Hostiles (2018)

After accepting one last assignment, to bring a chief to his land in Montana, a military Captain and his platoon save a woman and each other while they go through the mountains and vistas. The journey is more complicated and difficult than expected and brings each of them much more than they thought.

Directed and written for the screen by Scott Cooper from a manuscript by Donald E Stewart, Hostiles is a film that delves into its characters by putting them in situations most people wouldn’t survive and by pairing them against their antithesis, letting the flow of things show they true colors and help them grow as human beings. The story takes these characters and situations and makes them relatable while keeping them appropriate for their time period. The characters are written in a manner that makes them flawed, but strong humans. The leads, and some of the supporting characters, get enough time to be fully fleshed out while not going overboard and taking all mystery away. The way the film develops, these characters find solace in each other and their beliefs, done in a way that feels organic and natural.

The cast here is understated in most scenes and gives absolutely stunning performances. Rosamund Pike as the grieving mother saved by the travelling military is perfection. She gives her character the right depth, the right desperation, and then the right evolution in her emotional state. She doesn’t have the most lines, but she is the one that connects the best with the audience in how she portrays this bereaved woman with a touch of despair and hope at the same time. The two eventually balance out and shift, something that is mostly seen on Pike’s face and not necessarily in her lines. Her performance is nuanced and strong. Working with her, in what is the lead part, is Christian Bale as Capt. Joseph J. Blocker. Bale gives his usually strong performance, where he offers layers of emotions and, in this case, un-shown emotions. His character is more complex than most of the other military men shown and he does a lot of talking, but most of what is going on with him is non-verbal and Bale does this with talent and aplomb. Also giving a strong performance is Rory Cochran who has the most conflicted character of the group and makes the most of his supportive character’s screen time. His performance shines in a group of strong performances. Another one that is strong and almost silent, is the performance by Wes Studi as the man being brought home for the end of his days. His screen presence permeates his scenes and even some where he is not involved. His performance grabs the viewer and doesn’t let go until he is ready to let go, he is a man of few words, but his words have weight in how they are written and how they are delivered.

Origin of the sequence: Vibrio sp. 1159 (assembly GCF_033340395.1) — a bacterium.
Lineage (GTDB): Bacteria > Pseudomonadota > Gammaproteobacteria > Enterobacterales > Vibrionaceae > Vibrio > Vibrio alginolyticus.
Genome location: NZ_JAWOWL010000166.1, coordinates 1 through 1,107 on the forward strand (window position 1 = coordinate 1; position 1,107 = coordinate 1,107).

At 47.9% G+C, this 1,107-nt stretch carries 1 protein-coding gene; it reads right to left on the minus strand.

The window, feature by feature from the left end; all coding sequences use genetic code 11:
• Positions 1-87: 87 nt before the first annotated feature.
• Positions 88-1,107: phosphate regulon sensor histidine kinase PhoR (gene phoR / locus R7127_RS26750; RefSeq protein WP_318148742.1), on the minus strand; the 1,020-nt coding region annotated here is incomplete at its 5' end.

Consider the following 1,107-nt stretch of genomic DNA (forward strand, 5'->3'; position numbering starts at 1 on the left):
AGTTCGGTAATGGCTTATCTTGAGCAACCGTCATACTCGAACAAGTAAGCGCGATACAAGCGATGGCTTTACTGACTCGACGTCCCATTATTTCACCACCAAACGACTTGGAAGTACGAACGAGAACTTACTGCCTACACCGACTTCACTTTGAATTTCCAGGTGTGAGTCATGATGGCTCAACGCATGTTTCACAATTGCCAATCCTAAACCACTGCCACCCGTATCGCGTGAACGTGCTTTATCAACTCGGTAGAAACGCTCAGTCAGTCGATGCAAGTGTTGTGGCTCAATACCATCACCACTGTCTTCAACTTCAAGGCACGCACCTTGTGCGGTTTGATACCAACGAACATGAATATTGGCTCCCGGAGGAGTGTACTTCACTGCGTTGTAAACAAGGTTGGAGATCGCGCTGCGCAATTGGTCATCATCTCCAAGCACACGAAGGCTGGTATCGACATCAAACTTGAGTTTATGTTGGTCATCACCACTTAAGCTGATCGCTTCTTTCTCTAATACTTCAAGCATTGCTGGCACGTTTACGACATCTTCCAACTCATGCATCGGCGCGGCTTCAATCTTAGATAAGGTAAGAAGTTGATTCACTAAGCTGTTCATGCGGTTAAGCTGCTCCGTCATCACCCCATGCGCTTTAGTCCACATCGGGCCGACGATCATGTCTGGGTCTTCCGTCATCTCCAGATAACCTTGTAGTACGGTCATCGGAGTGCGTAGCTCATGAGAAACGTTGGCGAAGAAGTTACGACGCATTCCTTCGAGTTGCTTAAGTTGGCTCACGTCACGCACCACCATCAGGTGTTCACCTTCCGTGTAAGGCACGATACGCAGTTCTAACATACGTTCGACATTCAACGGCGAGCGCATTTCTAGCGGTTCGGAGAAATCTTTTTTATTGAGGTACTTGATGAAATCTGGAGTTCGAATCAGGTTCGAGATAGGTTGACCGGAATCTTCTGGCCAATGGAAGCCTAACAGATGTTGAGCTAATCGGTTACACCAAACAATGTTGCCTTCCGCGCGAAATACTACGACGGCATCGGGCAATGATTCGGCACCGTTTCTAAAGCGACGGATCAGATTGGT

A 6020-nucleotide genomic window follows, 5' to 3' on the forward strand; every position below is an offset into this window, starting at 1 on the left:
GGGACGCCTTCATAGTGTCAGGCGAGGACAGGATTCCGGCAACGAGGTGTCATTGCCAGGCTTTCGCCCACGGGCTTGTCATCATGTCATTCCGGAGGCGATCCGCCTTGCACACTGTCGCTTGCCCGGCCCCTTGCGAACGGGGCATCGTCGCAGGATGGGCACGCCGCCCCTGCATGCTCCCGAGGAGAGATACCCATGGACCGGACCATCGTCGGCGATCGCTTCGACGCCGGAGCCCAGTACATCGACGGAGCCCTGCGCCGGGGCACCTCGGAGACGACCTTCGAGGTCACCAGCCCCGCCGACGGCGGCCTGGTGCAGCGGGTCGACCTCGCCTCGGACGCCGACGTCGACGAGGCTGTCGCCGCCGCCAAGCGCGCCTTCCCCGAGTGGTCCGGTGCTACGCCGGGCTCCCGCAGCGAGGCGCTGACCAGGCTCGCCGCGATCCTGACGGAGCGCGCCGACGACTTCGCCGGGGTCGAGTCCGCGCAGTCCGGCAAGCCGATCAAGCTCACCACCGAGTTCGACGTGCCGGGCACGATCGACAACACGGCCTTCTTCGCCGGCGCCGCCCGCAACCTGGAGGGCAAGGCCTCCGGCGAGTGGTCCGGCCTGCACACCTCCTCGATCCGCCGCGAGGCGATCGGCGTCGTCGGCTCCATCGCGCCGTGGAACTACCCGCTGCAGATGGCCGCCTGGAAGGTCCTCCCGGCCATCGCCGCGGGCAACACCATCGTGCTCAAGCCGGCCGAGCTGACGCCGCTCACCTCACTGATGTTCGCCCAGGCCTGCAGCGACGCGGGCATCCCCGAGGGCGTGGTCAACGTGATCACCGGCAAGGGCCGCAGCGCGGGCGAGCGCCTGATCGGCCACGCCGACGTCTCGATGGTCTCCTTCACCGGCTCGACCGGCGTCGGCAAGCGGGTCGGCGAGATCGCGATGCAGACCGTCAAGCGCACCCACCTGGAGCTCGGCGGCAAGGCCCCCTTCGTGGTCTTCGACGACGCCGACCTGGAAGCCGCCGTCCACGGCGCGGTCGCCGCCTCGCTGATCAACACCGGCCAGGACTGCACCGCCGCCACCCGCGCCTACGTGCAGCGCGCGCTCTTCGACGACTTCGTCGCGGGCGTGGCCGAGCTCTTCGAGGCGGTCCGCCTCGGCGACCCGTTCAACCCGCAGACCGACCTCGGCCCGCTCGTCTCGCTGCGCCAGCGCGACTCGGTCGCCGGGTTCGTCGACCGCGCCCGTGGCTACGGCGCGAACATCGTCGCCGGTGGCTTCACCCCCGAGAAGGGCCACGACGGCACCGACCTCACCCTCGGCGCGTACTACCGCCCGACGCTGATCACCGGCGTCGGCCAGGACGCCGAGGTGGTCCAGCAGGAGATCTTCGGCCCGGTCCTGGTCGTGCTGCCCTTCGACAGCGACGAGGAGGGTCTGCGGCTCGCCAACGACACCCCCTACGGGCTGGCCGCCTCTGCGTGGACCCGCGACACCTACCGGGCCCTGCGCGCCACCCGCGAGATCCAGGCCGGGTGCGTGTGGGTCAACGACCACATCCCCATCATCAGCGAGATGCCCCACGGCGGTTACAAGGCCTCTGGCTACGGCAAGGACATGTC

These performances are given in an environment that is mostly outside and in beautiful vistas. These are shot in delicate beauty by cinematographer Masanobu Takayanagi who knows how to properly frame a shot may it be two characters talking, a character reflecting in nature, or just the general area where all these people are evolving. His work here gives some of the scenery the quality of an old painting, making every location look perfect. Working with the images is the music by Max Richter. This score on this film is mostly subtle and perfectly paired with the images and emotions. It’s one of those scores that is calm and there exactly at the right moments with the right underlining of emotions. The film gains greatly from this score and how it’s applied.

Hostiles is a carefully crafted drama that does have a long runtime, but it does not feel long. The characters are complex and flawed, yet characters that are easy to watch evolve and make it their destination. The film has strong, nuanced performances, beautiful images, and a perfectly match score. It has a western-ish feeling but is of the deeper kind with a story that leads to self-discovery for the characters and growth which makes them human and characters one would want to watch, whether they start good or bad or somewhere in the middle. Hostiles is one of those film worth seeing on the big screen for its imagery and its nuances.